Posted on July 20, 2016

Can Police Pull Me Over for Any Reason?

Contrary to popular belief, a police officer cannot conduct a traffic stop for any reason. Instead, a police officer must be armed with “reasonable articulable facts that criminal activity is afoot.” Moreover, the police officer reasonably believes you may have committed a crime. This standard is called “reasonable suspicion” and not “probable cause.” Reasonable suspicion is a much lower standard.

Criminal activity can be a felony, misdemeanor, or even a simple traffic infraction. For instance, not making a complete stop at a stop sign is an infraction. And if the officer observed you commit that crime, the officer is justified to conduct a traffic stop of your vehicle.

Claims of “you just looked suspicious” or “I had a hunch the driver was up to no good” are not articulable facts and therefore, the traffic stop will be deemed unlawful.

Note however, the standard in which a police officer is held to, does not require that actually commit an offense. Rather, the standard is whether the officer reasonably believes you committed an offense.

Contesting the validity of a traffic stop in DUI cases is common. Normally a DUI lawyer will examine the validity of the traffic stop, and if there’s a legitimate argument as to a violation of your Fourth Amendment right, your lawyer will file a motion seeking the suppression of all evidence gained after your detention. This includes, your statements, field sobriety tests, and your subsequent blood or breath test. If the court agrees that there’s a Fourth Amendment violation, all evidence will be deemed suppressed and the government will be unable to proceed with the case against you.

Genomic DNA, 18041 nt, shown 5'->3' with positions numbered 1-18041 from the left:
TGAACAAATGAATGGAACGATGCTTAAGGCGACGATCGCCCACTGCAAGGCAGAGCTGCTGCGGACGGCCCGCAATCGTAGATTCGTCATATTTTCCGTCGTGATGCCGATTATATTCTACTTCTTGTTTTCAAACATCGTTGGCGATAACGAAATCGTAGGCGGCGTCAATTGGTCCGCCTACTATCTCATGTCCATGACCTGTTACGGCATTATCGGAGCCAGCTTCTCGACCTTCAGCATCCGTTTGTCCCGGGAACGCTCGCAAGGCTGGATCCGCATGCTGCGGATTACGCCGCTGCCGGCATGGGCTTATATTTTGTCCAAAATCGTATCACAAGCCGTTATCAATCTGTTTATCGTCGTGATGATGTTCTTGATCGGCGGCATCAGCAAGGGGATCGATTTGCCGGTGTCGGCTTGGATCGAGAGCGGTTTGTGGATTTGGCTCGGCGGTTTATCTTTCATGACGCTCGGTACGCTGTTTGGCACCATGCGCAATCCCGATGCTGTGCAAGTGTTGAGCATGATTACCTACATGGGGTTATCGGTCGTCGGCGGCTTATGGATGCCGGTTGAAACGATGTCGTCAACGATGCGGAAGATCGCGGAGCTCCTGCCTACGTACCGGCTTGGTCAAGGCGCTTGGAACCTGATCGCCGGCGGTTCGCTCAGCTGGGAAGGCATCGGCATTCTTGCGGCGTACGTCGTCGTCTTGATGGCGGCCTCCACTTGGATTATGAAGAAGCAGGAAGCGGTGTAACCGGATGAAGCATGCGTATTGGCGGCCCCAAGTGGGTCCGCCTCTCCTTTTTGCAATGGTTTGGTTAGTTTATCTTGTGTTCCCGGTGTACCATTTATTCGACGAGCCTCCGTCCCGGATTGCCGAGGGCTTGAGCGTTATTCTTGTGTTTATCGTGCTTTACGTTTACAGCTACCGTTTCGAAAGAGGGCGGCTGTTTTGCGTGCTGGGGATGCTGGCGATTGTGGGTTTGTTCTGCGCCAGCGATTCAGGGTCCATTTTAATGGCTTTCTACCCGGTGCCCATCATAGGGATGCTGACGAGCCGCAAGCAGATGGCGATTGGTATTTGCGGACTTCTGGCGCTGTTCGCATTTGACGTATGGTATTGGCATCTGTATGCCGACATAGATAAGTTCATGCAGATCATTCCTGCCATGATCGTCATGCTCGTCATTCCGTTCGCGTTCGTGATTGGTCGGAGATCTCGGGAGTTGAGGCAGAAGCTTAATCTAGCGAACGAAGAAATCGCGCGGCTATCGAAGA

For more information about the standard of proof for traffic stops, or if you’ve been arrested or charged with a crime, contact an Orange County Criminal Defense Lawyer at the Law Offices of John Rogers to schedule a free confidential consultation.

Leave a Reply

Your email address will not be published. Required fields are marked *


*


− 1 = three